Even the most cutting-edge machines require moments of respite. That’s why, in the early morning of Monday, 19 June, LHC operation was paused for one week to allow the technical teams to carry out preventive and corrective maintenance on the machine and its subsystems.
One week earlier, in the afternoon of Tuesday, 13 June, the beams were dumped, marking a break in a successful period of luminosity production to switch to a busy and tightly scheduled machine development (MD) programme, with no fewer than 14 different topics to cover, including studies on operating crystal collimators during the energy ramp and beam response, analyses of the diamond-detector-based beam-loss monitors, beam dynamics to better understand slow beam degradation from electron cloud effects, and beam instability measurements with different bunch intensities. In addition, time was allocated to set up cycles and beams for future physics runs that are scheduled after the technical stop.
For each MD, a procedure is drawn up by the proponents, detailing the goals of the MD and the required beam parameters and machine settings. These procedures are then scrutinised by the LHC Studies Working Group (LSWG) and restricted Machine Protection Panel (rMPP) before the topics are selected and scheduled in the MD slot planned in the yearly LHC schedule. Final approval is then given by the LHC Machine Committee (LMC). Although these MDs take time out of potential physics time, they are very valuable in order to better understand the machine and beam behaviour with a view to increasing beam performance not only during Run 3, but also post-LS3, for the HL-LHC era. One could say that they are a worthwhile investment for future luminosity production.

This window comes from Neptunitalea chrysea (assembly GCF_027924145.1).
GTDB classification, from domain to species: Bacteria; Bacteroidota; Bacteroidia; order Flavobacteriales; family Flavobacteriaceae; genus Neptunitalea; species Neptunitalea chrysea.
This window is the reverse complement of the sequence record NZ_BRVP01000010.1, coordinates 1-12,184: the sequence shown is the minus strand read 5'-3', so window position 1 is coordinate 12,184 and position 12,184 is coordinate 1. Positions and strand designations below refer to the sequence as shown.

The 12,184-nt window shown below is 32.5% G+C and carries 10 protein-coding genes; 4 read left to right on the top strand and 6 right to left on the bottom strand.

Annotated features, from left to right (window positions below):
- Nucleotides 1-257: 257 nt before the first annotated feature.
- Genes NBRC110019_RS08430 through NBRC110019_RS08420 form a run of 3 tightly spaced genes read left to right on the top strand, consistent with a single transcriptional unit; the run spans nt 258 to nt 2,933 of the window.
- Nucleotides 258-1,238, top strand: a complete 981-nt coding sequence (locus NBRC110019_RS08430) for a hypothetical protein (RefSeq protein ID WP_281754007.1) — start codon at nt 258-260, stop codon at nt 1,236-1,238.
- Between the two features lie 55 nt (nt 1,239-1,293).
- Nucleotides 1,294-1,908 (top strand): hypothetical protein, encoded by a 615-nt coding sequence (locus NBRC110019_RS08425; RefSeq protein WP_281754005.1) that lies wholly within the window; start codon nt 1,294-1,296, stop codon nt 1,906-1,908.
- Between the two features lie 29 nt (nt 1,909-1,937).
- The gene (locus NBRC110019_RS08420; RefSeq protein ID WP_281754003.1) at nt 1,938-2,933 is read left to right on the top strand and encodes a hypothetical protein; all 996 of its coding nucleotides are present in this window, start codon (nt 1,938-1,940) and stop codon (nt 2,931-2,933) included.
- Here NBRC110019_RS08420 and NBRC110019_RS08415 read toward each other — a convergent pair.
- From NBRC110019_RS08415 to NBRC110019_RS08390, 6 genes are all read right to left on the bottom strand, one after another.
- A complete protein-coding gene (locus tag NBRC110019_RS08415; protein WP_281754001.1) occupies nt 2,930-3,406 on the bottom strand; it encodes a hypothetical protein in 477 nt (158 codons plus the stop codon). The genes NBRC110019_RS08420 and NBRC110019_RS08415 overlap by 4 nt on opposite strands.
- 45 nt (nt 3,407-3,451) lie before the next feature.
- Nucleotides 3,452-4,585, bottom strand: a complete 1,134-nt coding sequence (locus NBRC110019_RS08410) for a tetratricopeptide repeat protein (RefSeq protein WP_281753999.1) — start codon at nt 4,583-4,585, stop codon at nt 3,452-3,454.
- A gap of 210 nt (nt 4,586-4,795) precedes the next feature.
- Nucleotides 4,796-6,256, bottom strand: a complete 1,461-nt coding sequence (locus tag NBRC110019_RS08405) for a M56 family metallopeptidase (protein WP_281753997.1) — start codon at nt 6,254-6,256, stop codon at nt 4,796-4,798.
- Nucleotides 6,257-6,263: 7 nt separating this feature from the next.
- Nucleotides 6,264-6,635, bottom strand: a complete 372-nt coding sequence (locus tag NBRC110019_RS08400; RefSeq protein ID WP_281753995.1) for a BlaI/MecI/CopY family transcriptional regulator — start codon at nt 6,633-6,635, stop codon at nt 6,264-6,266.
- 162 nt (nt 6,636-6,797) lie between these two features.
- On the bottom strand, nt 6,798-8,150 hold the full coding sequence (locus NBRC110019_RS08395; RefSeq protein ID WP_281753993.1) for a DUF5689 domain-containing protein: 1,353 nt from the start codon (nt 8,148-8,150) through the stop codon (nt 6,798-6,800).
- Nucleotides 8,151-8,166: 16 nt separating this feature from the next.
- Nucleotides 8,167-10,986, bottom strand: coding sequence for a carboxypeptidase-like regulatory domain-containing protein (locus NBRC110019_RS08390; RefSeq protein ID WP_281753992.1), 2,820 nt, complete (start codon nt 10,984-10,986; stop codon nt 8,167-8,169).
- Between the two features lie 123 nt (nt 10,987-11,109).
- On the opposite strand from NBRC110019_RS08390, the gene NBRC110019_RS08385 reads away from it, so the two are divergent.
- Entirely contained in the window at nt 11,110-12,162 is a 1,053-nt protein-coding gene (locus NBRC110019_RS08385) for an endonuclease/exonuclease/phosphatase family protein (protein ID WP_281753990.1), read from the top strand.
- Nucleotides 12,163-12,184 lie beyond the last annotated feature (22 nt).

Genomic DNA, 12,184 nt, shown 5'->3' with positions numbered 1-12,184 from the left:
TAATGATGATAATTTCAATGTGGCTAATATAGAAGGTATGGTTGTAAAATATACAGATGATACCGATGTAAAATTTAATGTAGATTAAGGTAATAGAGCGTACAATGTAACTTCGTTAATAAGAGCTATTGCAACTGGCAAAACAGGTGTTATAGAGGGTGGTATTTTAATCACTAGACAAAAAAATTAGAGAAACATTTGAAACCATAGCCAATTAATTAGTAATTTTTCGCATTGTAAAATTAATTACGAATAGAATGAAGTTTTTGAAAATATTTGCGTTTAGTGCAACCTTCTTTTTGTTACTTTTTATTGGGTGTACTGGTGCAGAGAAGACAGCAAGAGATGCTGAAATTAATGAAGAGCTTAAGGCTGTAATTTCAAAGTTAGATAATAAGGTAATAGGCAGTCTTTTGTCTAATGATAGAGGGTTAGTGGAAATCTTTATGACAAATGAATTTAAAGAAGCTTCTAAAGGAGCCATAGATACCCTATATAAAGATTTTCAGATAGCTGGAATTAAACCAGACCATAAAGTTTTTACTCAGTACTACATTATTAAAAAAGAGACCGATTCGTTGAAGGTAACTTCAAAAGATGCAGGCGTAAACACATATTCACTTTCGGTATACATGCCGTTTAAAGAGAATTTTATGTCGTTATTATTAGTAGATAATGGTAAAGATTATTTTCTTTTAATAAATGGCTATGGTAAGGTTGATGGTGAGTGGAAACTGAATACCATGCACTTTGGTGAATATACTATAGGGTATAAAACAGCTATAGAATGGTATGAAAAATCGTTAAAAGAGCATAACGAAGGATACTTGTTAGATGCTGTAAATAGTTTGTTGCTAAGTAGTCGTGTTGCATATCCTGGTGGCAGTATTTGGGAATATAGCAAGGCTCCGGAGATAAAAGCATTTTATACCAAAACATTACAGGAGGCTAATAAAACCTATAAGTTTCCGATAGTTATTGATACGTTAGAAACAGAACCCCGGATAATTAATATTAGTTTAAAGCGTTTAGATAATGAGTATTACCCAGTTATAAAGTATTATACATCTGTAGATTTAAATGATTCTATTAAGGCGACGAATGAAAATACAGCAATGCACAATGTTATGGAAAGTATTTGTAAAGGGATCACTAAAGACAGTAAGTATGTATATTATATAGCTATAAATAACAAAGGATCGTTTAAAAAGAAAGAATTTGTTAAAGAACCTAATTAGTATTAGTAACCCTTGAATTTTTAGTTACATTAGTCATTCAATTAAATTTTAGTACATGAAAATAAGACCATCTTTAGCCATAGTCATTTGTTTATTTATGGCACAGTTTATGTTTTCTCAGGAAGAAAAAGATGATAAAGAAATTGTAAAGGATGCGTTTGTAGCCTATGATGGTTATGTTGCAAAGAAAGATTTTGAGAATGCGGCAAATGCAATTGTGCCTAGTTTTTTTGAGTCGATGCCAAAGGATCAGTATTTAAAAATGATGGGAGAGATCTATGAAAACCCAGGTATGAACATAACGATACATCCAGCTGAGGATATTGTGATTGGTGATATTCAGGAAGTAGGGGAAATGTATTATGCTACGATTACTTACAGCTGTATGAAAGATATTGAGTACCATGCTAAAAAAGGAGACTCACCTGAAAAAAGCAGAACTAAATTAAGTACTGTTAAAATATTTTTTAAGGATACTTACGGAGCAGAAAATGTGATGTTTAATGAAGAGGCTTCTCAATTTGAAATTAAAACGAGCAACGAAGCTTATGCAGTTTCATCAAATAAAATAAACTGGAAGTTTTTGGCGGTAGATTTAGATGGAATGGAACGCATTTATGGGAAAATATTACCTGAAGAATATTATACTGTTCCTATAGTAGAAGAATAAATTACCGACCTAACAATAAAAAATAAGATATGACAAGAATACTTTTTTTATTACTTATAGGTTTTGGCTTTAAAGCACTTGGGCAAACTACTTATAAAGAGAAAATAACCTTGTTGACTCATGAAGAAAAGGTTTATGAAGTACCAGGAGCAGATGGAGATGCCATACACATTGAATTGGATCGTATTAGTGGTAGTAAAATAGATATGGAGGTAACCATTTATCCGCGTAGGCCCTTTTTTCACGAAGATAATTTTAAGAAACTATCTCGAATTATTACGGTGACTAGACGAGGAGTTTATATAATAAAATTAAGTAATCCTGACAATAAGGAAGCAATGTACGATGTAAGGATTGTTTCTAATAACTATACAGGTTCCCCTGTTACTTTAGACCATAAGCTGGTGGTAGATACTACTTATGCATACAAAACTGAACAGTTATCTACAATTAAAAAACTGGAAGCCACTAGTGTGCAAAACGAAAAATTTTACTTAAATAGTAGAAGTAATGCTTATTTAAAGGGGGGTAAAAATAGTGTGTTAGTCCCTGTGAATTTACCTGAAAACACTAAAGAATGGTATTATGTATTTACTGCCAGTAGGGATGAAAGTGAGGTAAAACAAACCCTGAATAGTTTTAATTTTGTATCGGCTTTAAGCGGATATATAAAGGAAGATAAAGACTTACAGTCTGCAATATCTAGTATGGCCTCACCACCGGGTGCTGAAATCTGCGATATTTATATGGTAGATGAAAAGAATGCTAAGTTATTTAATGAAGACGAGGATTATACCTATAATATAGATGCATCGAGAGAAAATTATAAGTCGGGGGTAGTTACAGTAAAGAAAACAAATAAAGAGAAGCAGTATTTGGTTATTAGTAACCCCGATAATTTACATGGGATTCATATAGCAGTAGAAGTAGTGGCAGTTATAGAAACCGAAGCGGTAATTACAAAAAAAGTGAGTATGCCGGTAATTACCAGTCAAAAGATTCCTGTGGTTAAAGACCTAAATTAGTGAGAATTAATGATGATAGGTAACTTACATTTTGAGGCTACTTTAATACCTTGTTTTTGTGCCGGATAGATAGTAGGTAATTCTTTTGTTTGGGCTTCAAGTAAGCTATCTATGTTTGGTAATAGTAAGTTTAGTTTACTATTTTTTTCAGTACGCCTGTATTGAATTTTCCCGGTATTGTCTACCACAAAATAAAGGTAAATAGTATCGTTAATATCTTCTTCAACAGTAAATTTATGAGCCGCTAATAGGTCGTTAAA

As I write, the machine is in the hands of the Technical Coordination team (EN department) to carry out the many technical stop (TS) activities on the entire LHC and in the experimental caverns. Of the many planned activities, two were already mentioned in the Accelerator Report of 6 April. The first is the reinstallation of the crystal collimator that broke and had to be removed from the ring during the last phase of hardware commissioning at the end of March. This activity is the reason why the TS was extended by a day – to complete the bake-out, pump-down and hardware tests of the crystal collimator. The second activity is the preventive replacement of the two rupture discs installed in April by two discs that have passed the recent pressure test.
The plan is that cryogenic conditions will be restored in the afternoon of Friday, 23 June; the LHC will then be handed back to the Operations team (BE department) at 16.00 to restart all the subsystems. However, the beam will remain off until the end of the afternoon of Saturday, 24 June in order to finalise the crystal collimator reinstallation. Once that is completed, beam operation will be re-established, initially for special physics runs and later for luminosity production.
The (preliminary) outcome of the MD studies will be presented at the LSWG on Tuesday, 27 June – an opportunity to discuss and gain a greater understanding of the machine and beam dynamics with a view to keeping the LHC’s performance strong and increasingly efficient.